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HIO and Okypy budgets approved by parliament

Okypy, Gesy, Limassol general hospital, hospital
Planned upgrades to the Limassol General hospital are still in the evaluation stage, as "Valuable time is being lost due to appeals"

Parliament on Thursday night unanimously approved the budgets of the Health Insurance Organisation (HIO) and State Health Services (Okypy).

Okypy’s total budget for 2024 foresees expenditure totalling at €761.8 million, and income amounting to €661.1m. The HIO’s budget foresees around €1.6 billion in both expenditure and income, amounting to exactly €29,339 of net income.

Speaking at the Okypy budget debate, Disy MP and House Health committee chairman Efthimios Diplaros said, “if we do not support our public hospitals, we know Gesy will collapse, with all that entails.”

“We cannot reset everything,” he said, writing that a strategic plan to upgrade public hospitals one by one has been submitted, with the aim of completing upgrades by the end of June 2026.

However, he noted, planned upgrades to the Limassol General hospital are still in the evaluation stage, as “valuable time is being lost due to appeals”.

Disy MP Savia Orphanidou stressed the need for ‘financial and operational autonomy in our public hospitals’ and urged careful consideration of extending state sponsorship for hospitals beyond May.

“The only way to accept an extension to the sponsorship will be under very strict conditions with a specific framework,” she said, adding that “the ball is in the government’s court for this reason.”

She also congratulated the children’s accident and emergency department for its “flawless operation” and hailed projects to expand the neonatal intensive care unit and to expand the paediatric oncology clinic with the hiring of a permanent child psychologist.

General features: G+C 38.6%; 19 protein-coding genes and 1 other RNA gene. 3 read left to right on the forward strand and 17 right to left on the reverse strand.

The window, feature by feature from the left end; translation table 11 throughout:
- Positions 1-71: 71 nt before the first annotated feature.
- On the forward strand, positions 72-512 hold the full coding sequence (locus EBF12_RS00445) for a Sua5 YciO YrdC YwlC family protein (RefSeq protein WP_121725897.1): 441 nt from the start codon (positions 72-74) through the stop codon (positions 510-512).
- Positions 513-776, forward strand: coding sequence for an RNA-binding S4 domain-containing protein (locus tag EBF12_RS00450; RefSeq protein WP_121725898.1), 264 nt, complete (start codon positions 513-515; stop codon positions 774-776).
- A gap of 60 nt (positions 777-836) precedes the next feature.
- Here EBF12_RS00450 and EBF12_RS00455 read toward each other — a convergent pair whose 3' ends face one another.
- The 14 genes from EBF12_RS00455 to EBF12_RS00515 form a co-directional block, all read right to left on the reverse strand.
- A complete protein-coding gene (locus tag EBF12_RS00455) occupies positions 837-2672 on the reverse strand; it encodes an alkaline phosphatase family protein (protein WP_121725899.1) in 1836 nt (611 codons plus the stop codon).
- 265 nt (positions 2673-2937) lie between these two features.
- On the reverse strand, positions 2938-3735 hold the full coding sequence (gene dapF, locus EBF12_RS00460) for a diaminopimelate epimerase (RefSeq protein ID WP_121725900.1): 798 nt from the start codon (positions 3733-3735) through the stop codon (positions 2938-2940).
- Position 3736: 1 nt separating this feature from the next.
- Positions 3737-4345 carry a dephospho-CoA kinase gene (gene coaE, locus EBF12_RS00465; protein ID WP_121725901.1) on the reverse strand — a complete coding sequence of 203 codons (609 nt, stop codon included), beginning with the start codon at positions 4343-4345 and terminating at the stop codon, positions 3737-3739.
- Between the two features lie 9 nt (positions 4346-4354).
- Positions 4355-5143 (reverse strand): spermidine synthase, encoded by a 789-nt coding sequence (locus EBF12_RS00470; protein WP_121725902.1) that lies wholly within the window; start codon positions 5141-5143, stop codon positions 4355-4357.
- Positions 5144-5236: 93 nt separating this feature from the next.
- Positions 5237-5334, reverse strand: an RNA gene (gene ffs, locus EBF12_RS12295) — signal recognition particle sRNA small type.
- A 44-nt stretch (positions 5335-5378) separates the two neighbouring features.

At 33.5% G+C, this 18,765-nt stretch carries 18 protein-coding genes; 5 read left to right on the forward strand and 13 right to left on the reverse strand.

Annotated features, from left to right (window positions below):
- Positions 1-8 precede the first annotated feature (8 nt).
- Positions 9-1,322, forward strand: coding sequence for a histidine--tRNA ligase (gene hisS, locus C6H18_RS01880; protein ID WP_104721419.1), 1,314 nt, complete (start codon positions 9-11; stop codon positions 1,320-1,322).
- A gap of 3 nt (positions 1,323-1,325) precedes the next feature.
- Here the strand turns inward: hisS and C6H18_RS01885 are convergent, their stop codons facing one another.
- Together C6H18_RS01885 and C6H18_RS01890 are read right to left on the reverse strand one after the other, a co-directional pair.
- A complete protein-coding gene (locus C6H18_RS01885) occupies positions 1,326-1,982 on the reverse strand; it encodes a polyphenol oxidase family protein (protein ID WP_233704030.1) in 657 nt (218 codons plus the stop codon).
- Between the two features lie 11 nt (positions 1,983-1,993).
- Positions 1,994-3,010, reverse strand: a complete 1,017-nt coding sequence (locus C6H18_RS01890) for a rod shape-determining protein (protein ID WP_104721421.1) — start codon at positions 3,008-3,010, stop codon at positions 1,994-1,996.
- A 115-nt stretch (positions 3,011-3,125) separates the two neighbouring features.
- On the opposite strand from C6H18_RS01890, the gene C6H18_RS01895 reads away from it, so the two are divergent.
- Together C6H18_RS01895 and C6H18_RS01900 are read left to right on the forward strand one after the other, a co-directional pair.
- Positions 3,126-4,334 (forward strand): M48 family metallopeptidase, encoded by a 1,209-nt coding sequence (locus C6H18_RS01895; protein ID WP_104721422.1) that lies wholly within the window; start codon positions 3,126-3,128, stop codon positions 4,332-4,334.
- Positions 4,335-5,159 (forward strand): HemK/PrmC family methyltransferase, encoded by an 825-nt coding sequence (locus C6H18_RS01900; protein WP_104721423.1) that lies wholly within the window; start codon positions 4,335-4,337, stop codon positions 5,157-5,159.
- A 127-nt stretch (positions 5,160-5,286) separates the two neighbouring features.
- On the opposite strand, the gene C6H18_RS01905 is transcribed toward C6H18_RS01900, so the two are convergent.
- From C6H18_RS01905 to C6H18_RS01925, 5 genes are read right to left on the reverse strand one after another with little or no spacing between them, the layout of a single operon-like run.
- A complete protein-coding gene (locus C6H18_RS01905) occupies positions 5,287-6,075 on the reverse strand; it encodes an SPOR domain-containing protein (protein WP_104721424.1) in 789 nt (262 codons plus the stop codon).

Disy MP Charalambos Pazaros welcomed the plans to begin upgrades and expansion works at the Paphos general hospital, describing the project as “state of the art”.

Akel MP Yiorgos Loukaides described Okypy’s existence as a “compromise we had accepted” but said that his party had been “vindicated” by negative consequences.

“Instead of providing flexibility, it has had the exact opposite effect. Ultimately, we created a hyper-centralised organisation,” he said.

He added, “they are already making threats in relation to state support and are not taking account the two lost years of the pandemic.”

Fellow Akel MP Marina Nicolaou added her support for state sponsorship for public hospitals to continue, while fellow party member Irene Charalambidou called for better management of Okypy’s finances.

The waste of public money is inexcusable,” she said.

Diko MP Chrysanthos Savvides described Okypy hospitals as “the backbone of Gesy,” adding that “people end up in public hospitals during their difficult times.”

He added that the investments made in Okypy “did not have the corresponding return because there are hospitals which have building facilities in very bad condition.”

Patients wait five or six hours, doctors complain that their clinics are understaffed, and hospitals lack basic specialist treatments,” he said.

Efthimios Diplaros also opened the HIO’s budget debate, expressing “joy” that “everyone believed in this reform”.

“Gesy came to stay and is here to stay,” he added, saying Gesy is “unquestionably sustainable” until at least 2031.

The debate covered much of the same ground as the Okypy debate, with Disy MPs speaking about the need for budgetary autonomy for public hospitals, although fresh points were also raised.

Diplaros said “no one is going to change the philosophy of Gesy” but did point out that patient complaints were on the rise.

Yiorgos Loukaides described Gesy as “the greatest social achievement”, pointing out that Cyprus was the “fourth-worst country in the world” for healthcare before the system’s implementation.

He said that Cyprus is now “in one of the best positions in Europe” in the sector and stressed the importance of Gesy for people in economic difficulty and people with chronic illnesses.

He added that now, “the central element of the effort surrounding Gesy should be a continuous goal to upgrade its quality.”

Chrysanthos Savvides warned that checks must be put in place to ward against “abuses and non-transparent procedures”, saying “we want Gesy to be strengthened. We want it to be the pride of this people’s achievements.”

He also called for more “innovative drugs” to be introduced to Cyprus.

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